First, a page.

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In the 1800s, the section of Hartford that was popularly known as "Frog Hollow" became the center of the city’s industrial development. The neighborhood was located along the Park River and the railroad which made the area ideally suited for manufacturing. Though many of the factories which made the area a bustling part of Hartford in the late 1800s and early 1900s have long been shuttered, a number of the neighborhood's historic homes remain. The neighborhood is also noteworthy for Pope Park, a 90.5 acre park that began with land donated to the city by Colonel Albert Pope, the industrialist behind Pope Manufacturing. Frog Hollow is listed on the National Register of Historic Places.

  • Frog Hollow today
  • One of the neighborhood's Perfect Sixes
  • Albert Pope
  • Pope Park
Prior to the mid-1800s, the area now known as Frog Hollow was largely farmland. But it was also home to the Park River which engineers later diverted underground. It was also the location of the newly-constructed railroad which made this area fertile ground for industrial development. Sharps Rifle Company was the first large manufacturer to come to Frog Hollow and was so named because of the marshy areas along the river. 

Colonel Albert Pope was one of the industrialists who moved into Frog Hollow. Pope Manufacturing--a giant at the time--produced both bicycles and automobiles and created hundreds of jobs in the neighborhood. As increasing numbers of workers went to work each day in Frog Hollow, the neighborhood also underwent a housing boom. Rows of houses were constructed on what was once farmland, and though the styles varied, the area came to be known for one distinct style of architecture--Perfect Sixes. Perfect Sixes were three-story, two-abreast apartment buildings that often featured a bowed front with a recessed entryway. A number of Perfect Sixes still exist in Frog Hollow.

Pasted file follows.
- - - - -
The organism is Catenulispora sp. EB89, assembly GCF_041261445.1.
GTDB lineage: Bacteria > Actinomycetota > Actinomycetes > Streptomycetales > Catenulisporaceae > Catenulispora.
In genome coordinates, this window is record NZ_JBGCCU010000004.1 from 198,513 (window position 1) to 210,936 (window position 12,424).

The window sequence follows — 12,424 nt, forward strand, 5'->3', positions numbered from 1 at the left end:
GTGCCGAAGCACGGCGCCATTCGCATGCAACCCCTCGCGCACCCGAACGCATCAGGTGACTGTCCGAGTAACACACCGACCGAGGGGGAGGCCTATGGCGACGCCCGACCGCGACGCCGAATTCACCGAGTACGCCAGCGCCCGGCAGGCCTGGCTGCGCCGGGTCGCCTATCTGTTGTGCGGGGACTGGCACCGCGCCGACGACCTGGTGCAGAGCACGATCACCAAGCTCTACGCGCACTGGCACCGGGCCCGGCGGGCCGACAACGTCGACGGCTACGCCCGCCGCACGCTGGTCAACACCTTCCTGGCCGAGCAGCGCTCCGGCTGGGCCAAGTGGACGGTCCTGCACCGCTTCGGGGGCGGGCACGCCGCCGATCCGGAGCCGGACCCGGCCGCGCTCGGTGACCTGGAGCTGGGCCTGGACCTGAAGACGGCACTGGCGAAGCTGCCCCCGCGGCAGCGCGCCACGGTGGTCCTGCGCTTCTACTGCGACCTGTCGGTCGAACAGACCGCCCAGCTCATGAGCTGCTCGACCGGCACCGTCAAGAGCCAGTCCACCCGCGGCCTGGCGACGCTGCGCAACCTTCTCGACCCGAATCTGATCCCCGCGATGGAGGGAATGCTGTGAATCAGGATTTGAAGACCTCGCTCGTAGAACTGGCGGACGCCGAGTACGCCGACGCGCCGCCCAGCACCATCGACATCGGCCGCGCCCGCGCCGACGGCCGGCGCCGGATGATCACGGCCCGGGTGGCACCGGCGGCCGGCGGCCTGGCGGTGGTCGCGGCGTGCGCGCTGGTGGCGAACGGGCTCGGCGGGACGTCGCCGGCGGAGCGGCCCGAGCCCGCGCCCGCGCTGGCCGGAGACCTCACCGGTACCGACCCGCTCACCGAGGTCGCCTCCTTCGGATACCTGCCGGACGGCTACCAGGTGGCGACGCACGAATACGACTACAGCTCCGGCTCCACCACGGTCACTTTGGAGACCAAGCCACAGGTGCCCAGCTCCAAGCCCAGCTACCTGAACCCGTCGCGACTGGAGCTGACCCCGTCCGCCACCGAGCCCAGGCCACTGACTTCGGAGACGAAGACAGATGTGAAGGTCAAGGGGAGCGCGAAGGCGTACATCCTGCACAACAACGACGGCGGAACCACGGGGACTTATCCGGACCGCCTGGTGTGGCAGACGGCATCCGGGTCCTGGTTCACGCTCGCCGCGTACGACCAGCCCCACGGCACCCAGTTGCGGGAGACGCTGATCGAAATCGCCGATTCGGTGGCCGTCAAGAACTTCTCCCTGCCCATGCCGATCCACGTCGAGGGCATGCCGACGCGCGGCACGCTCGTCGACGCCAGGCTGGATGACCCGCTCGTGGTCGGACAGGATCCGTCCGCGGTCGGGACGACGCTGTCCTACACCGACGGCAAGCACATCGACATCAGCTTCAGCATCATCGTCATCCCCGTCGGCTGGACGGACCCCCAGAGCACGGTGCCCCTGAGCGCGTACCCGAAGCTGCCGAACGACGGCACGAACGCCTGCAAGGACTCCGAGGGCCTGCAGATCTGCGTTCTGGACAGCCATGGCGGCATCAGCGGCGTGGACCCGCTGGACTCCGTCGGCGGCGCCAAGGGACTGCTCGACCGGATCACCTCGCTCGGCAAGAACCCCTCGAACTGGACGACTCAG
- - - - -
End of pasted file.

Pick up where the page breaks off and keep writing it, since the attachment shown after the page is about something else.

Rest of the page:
As home to much of Hartford's industry, Frog Hollow became a diverse neighborhood that attracted workers of numerous nationalities. The neighborhood's building boom meant that there was affordable housing within walking distance of good jobs, and Irish, Italian, Greek, Swedish, French Canadian, and German immigrants flocked to Frog Hollow.

Albert Pope's empire continued to grow and at one point he was reportedly the largest manufacturer of bicycles in the world. He purchased Batholomew Farm, which was near his manufacturing complex, to expand his business and build more than 1,000 homes for his employees. The economic depression of the mid-1890s put an end to Pope's expansion, however, and he donated the land to the city for the creation of a park. The Olmsted brothers, sons of famed landscape designer Frederick Law Olmsted, were hired to plan the park, which consisted of 90.5 acres,

By the mid-twentieth century, industry in Hartford began to decline and many of the old factories in Frog Hollow closed or relocated. The neighborhood entered a long period of decline and passed the twentieth century with little in the way of redevelopment. By the late twentieth century, it was one of the poorest neighborhoods in Hartford and far from the desirable district it once was. 

More recently, however, there have been attempts to revitalize Frog Hollow and to preserve its distinctive Perfect Sixes. The neighborhood was added to the National Register of Historic Places in 1979 and in the early years of the twenty-first century, Friends of Pope Park was formed to help revitalize the park. Some of the historic homes in Frog Hollow have been restored and developers have built new housing that retains the neighborhood's distinctive architecture. 
Preserving Local Heritage Through Smart Development. HUD Archives. . Accessed October 15, 2018.

Palm, Christine. Perfect Sixes, Old and New. Hartford Courant. July 16, 2006. Accessed October 15, 2018.

Campbell, Susan. Frog Hollow's Industrial Heyday. Hartford Courant. October 27, 2014. Accessed October 15, 2018.

Frog Hollow. NP Gallery. . Accessed October 15, 2018.